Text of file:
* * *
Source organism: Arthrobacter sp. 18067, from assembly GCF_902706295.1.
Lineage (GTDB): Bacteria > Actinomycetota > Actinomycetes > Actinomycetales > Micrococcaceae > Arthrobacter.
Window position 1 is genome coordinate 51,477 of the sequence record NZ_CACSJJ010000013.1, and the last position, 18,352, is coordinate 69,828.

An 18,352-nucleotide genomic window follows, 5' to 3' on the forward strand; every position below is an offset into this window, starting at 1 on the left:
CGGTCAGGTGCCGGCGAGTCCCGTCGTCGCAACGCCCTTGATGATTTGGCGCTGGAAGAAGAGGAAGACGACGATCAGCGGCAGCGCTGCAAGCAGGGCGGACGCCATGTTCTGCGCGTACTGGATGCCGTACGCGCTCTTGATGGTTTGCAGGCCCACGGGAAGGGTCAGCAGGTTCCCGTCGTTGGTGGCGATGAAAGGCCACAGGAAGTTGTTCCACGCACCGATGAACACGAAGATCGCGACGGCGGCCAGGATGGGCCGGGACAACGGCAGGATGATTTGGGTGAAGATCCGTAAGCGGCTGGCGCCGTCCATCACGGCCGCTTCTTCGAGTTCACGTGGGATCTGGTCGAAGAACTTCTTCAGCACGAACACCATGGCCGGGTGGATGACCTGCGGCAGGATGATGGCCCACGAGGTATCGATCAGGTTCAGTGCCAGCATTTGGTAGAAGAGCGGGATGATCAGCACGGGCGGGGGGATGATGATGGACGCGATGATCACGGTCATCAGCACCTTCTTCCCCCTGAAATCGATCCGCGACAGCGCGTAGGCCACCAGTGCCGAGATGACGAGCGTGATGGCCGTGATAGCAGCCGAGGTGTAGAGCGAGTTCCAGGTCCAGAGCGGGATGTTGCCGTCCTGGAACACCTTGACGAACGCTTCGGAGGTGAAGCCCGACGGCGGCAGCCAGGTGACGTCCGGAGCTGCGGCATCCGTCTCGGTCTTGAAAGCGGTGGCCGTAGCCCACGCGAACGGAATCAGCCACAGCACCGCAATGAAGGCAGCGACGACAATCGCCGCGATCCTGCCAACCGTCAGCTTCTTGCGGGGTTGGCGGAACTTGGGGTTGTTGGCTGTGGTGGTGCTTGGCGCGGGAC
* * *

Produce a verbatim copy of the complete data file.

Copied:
Source organism: Arthrobacter sp. 18067, from assembly GCF_902706295.1.
Lineage (GTDB): Bacteria > Actinomycetota > Actinomycetes > Actinomycetales > Micrococcaceae > Arthrobacter.
Window position 1 is genome coordinate 51,477 of the sequence record NZ_CACSJJ010000013.1, and the last position, 18,352, is coordinate 69,828.

An 18,352-nucleotide genomic window follows, 5' to 3' on the forward strand; every position below is an offset into this window, starting at 1 on the left:
CGGTCAGGTGCCGGCGAGTCCCGTCGTCGCAACGCCCTTGATGATTTGGCGCTGGAAGAAGAGGAAGACGACGATCAGCGGCAGCGCTGCAAGCAGGGCGGACGCCATGTTCTGCGCGTACTGGATGCCGTACGCGCTCTTGATGGTTTGCAGGCCCACGGGAAGGGTCAGCAGGTTCCCGTCGTTGGTGGCGATGAAAGGCCACAGGAAGTTGTTCCACGCACCGATGAACACGAAGATCGCGACGGCGGCCAGGATGGGCCGGGACAACGGCAGGATGATTTGGGTGAAGATCCGTAAGCGGCTGGCGCCGTCCATCACGGCCGCTTCTTCGAGTTCACGTGGGATCTGGTCGAAGAACTTCTTCAGCACGAACACCATGGCCGGGTGGATGACCTGCGGCAGGATGATGGCCCACGAGGTATCGATCAGGTTCAGTGCCAGCATTTGGTAGAAGAGCGGGATGATCAGCACGGGCGGGGGGATGATGATGGACGCGATGATCACGGTCATCAGCACCTTCTTCCCCCTGAAATCGATCCGCGACAGCGCGTAGGCCACCAGTGCCGAGATGACGAGCGTGATGGCCGTGATAGCAGCCGAGGTGTAGAGCGAGTTCCAGGTCCAGAGCGGGATGTTGCCGTCCTGGAACACCTTGACGAACGCTTCGGAGGTGAAGCCCGACGGCGGCAGCCAGGTGACGTCCGGAGCTGCGGCATCCGTCTCGGTCTTGAAAGCGGTGGCCGTAGCCCACGCGAACGGAATCAGCCACAGCACCGCAATGAAGGCAGCGACGACAATCGCCGCGATCCTGCCAACCGTCAGCTTCTTGCGGGGTTGGCGGAACTTGGGGTTGTTGGCTGTGGTGGTGCTTGGCGCGGGAC